Sugar craving in kids may indicate obesity

Obese children are caught in sugar-trapObesity is a significant problem worldwide. It is a burden on medical treatment and care, as it counts for 44% of the diabetes, 23% of the ischemic heart disease and 7%-41% of certain cancer patients.

It is estimated that one third of children living in the United States are overweight or obese. This currently affects around five million children. Around 42 million children worldwide are overweight by the time they are five years old. Over 80% of children who are obese will remain obese on entering adolescence and adulthood.

Obesity is preventable but 3.4 million adults die each year as a direct result of being overweight or obese.

New research by Professor Kerri Boutelle and her team at the University of California San Diego shows that, obese children's brains light up differently when consuming sugar compared to healthy weight children.

The researchers scanned the brains of 23 children, ranging in age from 8 to 12, while they tasted one-fifth of a teaspoon of water mixed with sugar. Ten of the children were obese and 13 were of healthy weight, as classified by their body mass indices.

The children were directed to swirl the sugar-water mix in the mouth with their eyes closed, while focusing on its taste. The brain images showed that obese children had enhanced activity in those regions of the brain that were associated with taste, emotion, perception, motivation and reward.

Interestingly, the obese children did not show any increased neuronal activity in another part of the brain - the striatum - also part of the response-reward system and its activity has also been associated with obesity in adults in other studies. This can be explained as the striatum does not develop fully until adolescence.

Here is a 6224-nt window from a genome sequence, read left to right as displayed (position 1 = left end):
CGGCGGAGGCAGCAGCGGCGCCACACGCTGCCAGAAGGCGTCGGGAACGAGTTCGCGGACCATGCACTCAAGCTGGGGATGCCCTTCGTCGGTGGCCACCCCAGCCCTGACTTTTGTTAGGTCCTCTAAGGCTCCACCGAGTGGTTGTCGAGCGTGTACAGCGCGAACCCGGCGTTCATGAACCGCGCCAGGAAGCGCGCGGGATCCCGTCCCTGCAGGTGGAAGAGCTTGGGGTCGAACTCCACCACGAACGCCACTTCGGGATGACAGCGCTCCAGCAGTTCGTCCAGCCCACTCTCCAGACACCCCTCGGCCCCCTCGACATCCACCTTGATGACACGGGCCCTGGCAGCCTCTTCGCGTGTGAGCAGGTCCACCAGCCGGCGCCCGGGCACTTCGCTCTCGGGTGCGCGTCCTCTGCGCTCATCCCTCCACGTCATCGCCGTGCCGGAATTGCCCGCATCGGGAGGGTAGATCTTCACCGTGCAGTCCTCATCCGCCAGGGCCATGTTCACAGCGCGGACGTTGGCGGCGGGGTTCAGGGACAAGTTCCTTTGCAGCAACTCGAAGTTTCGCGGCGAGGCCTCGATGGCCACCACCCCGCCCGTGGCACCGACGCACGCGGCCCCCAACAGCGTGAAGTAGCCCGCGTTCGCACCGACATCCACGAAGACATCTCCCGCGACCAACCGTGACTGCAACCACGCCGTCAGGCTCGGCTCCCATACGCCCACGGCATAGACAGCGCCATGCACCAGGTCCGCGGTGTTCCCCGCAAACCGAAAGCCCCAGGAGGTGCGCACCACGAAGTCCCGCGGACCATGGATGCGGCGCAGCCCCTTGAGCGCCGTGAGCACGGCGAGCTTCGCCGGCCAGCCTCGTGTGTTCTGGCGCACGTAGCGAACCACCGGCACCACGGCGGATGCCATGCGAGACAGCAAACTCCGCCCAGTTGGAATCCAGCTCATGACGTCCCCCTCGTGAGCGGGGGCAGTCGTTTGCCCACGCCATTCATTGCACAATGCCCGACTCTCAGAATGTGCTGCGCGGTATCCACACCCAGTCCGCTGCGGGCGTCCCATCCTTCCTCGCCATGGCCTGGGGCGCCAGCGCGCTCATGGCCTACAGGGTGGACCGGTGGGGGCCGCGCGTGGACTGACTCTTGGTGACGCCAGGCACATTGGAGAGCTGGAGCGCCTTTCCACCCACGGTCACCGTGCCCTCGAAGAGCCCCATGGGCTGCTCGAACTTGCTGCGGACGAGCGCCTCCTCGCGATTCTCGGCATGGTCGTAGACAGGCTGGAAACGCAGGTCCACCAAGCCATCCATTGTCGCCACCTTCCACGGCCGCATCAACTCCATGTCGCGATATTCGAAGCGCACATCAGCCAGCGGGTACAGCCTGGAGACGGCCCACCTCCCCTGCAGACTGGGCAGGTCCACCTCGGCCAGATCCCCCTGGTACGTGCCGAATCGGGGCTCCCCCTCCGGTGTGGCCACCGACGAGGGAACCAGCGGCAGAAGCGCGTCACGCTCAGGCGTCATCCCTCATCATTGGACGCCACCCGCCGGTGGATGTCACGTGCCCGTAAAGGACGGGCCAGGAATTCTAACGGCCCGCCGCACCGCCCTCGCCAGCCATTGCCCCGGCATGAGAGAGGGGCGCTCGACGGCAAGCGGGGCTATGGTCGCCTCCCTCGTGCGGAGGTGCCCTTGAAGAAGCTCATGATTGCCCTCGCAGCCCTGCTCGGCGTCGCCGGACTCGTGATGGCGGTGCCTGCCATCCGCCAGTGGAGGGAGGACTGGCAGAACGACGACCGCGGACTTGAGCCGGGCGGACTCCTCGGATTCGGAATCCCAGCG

Although this is a modest study with just 23 subjects, the brain scans of these children show for the first time the early development of the food and reward connections in pre-adolescents.

"Any obesity expert will tell you that losing weight is hard and that the battle has to be won on the prevention side," commented Boutelle, who is also a clinical psychologist. "The study is a wake-up call that prevention has to start very early because some children may be born with a hypersensitivity to food rewards or they may be able to learn a relationship between food and feeling better, faster than other children."

It would appear that the facts of obesity are not so sweet and we must understand the development of sugar responses in young children to understand why some are more prone to overeating in later life.

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